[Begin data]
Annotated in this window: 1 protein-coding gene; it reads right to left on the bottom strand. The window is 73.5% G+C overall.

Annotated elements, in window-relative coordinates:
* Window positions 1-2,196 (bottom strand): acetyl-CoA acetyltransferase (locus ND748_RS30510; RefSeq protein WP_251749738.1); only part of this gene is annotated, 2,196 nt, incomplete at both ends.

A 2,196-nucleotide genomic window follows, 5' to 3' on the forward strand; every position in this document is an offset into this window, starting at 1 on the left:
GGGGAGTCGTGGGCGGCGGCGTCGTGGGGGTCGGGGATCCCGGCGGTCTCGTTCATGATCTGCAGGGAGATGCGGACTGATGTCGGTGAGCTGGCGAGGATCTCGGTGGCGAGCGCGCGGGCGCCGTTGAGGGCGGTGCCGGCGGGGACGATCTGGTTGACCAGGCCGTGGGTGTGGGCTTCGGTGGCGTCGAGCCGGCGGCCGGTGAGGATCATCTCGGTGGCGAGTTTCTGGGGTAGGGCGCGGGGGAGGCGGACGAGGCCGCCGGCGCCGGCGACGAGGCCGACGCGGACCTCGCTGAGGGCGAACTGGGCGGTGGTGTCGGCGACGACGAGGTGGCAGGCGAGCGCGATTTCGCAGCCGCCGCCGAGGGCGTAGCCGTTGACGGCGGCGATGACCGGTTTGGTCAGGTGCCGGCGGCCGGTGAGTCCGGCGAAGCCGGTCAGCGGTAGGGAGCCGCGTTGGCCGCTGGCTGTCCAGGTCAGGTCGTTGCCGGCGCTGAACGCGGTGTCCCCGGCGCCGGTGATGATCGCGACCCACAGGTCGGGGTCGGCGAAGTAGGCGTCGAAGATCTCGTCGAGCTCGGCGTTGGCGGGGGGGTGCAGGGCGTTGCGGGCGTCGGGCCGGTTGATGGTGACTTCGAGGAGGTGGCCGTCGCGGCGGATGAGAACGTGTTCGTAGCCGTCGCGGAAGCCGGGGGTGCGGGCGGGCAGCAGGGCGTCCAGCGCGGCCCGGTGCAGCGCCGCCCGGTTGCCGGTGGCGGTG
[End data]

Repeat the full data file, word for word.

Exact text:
Annotated in this window: 1 protein-coding gene; it reads right to left on the bottom strand. The window is 73.5% G+C overall.

Annotated elements, in window-relative coordinates:
* Window positions 1-2,196 (bottom strand): acetyl-CoA acetyltransferase (locus ND748_RS30510; RefSeq protein WP_251749738.1); only part of this gene is annotated, 2,196 nt, incomplete at both ends.

A 2,196-nucleotide genomic window follows, 5' to 3' on the forward strand; every position in this document is an offset into this window, starting at 1 on the left:
GGGGAGTCGTGGGCGGCGGCGTCGTGGGGGTCGGGGATCCCGGCGGTCTCGTTCATGATCTGCAGGGAGATGCGGACTGATGTCGGTGAGCTGGCGAGGATCTCGGTGGCGAGCGCGCGGGCGCCGTTGAGGGCGGTGCCGGCGGGGACGATCTGGTTGACCAGGCCGTGGGTGTGGGCTTCGGTGGCGTCGAGCCGGCGGCCGGTGAGGATCATCTCGGTGGCGAGTTTCTGGGGTAGGGCGCGGGGGAGGCGGACGAGGCCGCCGGCGCCGGCGACGAGGCCGACGCGGACCTCGCTGAGGGCGAACTGGGCGGTGGTGTCGGCGACGACGAGGTGGCAGGCGAGCGCGATTTCGCAGCCGCCGCCGAGGGCGTAGCCGTTGACGGCGGCGATGACCGGTTTGGTCAGGTGCCGGCGGCCGGTGAGTCCGGCGAAGCCGGTCAGCGGTAGGGAGCCGCGTTGGCCGCTGGCTGTCCAGGTCAGGTCGTTGCCGGCGCTGAACGCGGTGTCCCCGGCGCCGGTGATGATCGCGACCCACAGGTCGGGGTCGGCGAAGTAGGCGTCGAAGATCTCGTCGAGCTCGGCGTTGGCGGGGGGGTGCAGGGCGTTGCGGGCGTCGGGCCGGTTGATGGTGACTTCGAGGAGGTGGCCGTCGCGGCGGATGAGAACGTGTTCGTAGCCGTCGCGGAAGCCGGGGGTGCGGGCGGGCAGCAGGGCGTCCAGCGCGGCCCGGTGCAGCGCCGCCCGGTTGCCGGTGGCGGTG